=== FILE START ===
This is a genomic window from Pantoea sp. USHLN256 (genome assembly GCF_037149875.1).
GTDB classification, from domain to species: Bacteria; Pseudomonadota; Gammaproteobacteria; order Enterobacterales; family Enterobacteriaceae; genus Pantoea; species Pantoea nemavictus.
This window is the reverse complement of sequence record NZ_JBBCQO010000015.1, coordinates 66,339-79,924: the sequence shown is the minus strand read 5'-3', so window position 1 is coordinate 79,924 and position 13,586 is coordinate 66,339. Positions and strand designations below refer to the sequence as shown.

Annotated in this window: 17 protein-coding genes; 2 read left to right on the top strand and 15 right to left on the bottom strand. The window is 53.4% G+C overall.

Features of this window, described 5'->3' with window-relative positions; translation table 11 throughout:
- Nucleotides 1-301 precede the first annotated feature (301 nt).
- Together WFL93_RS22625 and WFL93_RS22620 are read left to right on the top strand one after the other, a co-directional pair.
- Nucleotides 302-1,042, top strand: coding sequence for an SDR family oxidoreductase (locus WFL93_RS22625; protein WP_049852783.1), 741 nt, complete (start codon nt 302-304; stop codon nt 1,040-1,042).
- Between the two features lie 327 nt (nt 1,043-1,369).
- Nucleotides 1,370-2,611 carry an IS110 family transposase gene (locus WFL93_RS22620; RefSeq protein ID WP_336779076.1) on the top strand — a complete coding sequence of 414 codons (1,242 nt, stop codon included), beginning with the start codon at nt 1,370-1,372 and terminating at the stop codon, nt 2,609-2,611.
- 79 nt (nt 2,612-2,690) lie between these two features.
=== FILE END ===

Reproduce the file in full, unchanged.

This is a genomic window from Pantoea sp. USHLN256 (genome assembly GCF_037149875.1).
GTDB classification, from domain to species: Bacteria; Pseudomonadota; Gammaproteobacteria; order Enterobacterales; family Enterobacteriaceae; genus Pantoea; species Pantoea nemavictus.
This window is the reverse complement of sequence record NZ_JBBCQO010000015.1, coordinates 66,339-79,924: the sequence shown is the minus strand read 5'-3', so window position 1 is coordinate 79,924 and position 13,586 is coordinate 66,339. Positions and strand designations below refer to the sequence as shown.

Annotated in this window: 17 protein-coding genes; 2 read left to right on the top strand and 15 right to left on the bottom strand. The window is 53.4% G+C overall.

Features of this window, described 5'->3' with window-relative positions; translation table 11 throughout:
- Nucleotides 1-301 precede the first annotated feature (301 nt).
- Together WFL93_RS22625 and WFL93_RS22620 are read left to right on the top strand one after the other, a co-directional pair.
- Nucleotides 302-1,042, top strand: coding sequence for an SDR family oxidoreductase (locus WFL93_RS22625; protein WP_049852783.1), 741 nt, complete (start codon nt 302-304; stop codon nt 1,040-1,042).
- Between the two features lie 327 nt (nt 1,043-1,369).
- Nucleotides 1,370-2,611 carry an IS110 family transposase gene (locus WFL93_RS22620; RefSeq protein ID WP_336779076.1) on the top strand — a complete coding sequence of 414 codons (1,242 nt, stop codon included), beginning with the start codon at nt 1,370-1,372 and terminating at the stop codon, nt 2,609-2,611.
- 79 nt (nt 2,612-2,690) lie between these two features.